How Is Virtual Reality Changing Marketing?

6th July 2016

The way we look at our reality is constantly changing and I am not talking about our ever-evolving landscapes, feelings and emotions that link us together in the here and now. No, I am actually talking about how our reality is becoming ‘virtual’ using marketing.

What Is Virtual Reality?

Virtual Reality, or VR for short, is the new “it” word, not just in gaming or film, but in marketing and predominantly, experiential marketing. Companies are pushing the boundaries to create an experience for customers that not only visually puts them in a new world, but also adapts their physical surroundings to incorporate an extra dimension.

To give you an idea of what virtual reality is, ‘virtual’ means near and ‘reality’ is what we actually experience, which combined creates ‘near-reality’. Our senses create real life reality by sending sensory information to our brains, with virtual reality using computer-generated environments to trick our sense. This is normally in the form of VR headsets, but these have been combined with smell, wind and movement to create a ‘sense of presence’.

Driven by Oculus and their Oculus Rift headset, the availability and development of VR has dramatically evolved over the past couple of years – as examples, Samsung has teamed up with Oculus to use their mobile phones in Gear VR headsets, Google have developed Cardboard, HTC and Microsoft have versions and Sony have developed PlayStation VR to use with their PS4.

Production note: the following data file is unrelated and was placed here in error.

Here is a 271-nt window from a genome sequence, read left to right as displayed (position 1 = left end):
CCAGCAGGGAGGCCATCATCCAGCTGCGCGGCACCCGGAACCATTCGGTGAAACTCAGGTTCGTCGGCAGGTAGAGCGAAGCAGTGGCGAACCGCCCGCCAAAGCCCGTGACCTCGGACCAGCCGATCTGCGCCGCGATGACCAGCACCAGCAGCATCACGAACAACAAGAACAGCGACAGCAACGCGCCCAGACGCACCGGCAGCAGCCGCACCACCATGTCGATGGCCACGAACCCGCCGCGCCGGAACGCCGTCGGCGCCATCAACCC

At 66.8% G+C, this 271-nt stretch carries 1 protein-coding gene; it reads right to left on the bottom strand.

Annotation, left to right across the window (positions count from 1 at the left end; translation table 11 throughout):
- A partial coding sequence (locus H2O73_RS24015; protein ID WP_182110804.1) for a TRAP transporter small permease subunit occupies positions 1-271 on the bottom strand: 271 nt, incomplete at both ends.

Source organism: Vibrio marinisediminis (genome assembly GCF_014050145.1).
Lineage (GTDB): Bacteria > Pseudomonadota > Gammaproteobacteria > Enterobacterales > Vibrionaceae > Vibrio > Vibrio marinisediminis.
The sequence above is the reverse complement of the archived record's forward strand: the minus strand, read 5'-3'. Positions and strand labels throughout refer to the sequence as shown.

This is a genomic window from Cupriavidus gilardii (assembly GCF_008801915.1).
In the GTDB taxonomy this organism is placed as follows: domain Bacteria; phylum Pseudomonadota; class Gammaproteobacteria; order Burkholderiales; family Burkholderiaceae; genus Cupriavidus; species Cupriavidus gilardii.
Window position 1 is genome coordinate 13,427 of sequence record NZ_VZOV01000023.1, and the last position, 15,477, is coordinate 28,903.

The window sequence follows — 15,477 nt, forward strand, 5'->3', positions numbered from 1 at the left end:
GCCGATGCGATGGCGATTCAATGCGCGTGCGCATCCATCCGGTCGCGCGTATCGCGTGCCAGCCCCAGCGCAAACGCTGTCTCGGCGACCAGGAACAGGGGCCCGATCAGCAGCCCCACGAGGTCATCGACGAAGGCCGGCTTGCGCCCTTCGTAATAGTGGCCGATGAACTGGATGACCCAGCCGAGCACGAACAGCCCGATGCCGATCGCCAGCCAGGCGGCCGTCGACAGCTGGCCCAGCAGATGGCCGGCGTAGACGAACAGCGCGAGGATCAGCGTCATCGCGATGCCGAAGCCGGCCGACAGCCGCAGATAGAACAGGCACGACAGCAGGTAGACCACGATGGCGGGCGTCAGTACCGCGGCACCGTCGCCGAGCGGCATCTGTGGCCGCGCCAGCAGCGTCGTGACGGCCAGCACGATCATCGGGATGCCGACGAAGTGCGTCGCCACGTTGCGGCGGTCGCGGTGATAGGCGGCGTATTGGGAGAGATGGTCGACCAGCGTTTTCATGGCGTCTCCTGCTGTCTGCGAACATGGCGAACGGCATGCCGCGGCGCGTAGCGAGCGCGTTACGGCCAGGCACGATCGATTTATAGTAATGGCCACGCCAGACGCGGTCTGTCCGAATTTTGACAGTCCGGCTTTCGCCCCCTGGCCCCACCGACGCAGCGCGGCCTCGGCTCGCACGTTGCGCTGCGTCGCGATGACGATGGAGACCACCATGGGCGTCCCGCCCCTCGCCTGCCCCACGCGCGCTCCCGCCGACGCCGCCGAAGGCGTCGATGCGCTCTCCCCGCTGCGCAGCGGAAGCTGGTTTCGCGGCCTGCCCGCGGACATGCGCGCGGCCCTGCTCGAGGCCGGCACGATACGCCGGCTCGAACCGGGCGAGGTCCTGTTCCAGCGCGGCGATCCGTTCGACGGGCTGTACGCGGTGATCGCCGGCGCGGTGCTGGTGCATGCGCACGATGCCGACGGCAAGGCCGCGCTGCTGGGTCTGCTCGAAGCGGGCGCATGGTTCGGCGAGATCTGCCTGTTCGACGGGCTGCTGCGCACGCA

To widen perspective, in China the VR market is expected to reach $860 million in 2016, but by 2020, will be worth $8.5 billion.

How Virtual Reality Is Changing Marketing

When it comes to marketing, virtual reality is playing an ever-increasing role in engaging with customers, especially as it is:

  • Immersive– users wearing a headset are completely immersed in the content meaning fewer distractions and more attention on the message.
  • Impactful– the intensity of a VR experience is greater than traditional media generating strong emotions in its users which are linked to real behaviour change.
  • Memorable– our brains are built to remember events linked to locations, this means that VR experiences have a longer trace in the audience’s memory.
  • Novel– with high media and public interest in VR early adopters can benefit from favourable media exposure.

It is obvious that virtual reality is becoming more influential than ever before, with brands using VR to immerse their customers in new worlds and concepts involving their products. Furthermore, as more brands adopt the technology and invest budgets into it, the customer experience is only going to get more immersive and imaginative than ever before.

Virtual Reality Experiences

Below are some of our favourite Virtual Reality experiences for you to get involved in:

Coca-Cola VR Christmas:

YouTube video

Boursin® Sensorium 360 Virtual Reality Experience:

YouTube video

The Topshop Virtual Reality Experience AW14:

YouTube video

Merrell Virtual Hike:

YouTube video

Marriott – The Teleporter:

YouTube video

Experience the TOMS Virtual Giving Trip:

YouTube video

Clouds Over Sidra – Video 360º – Oculus Rift DK2:

YouTube video


Written by Sam Lovell, Client Service Manager.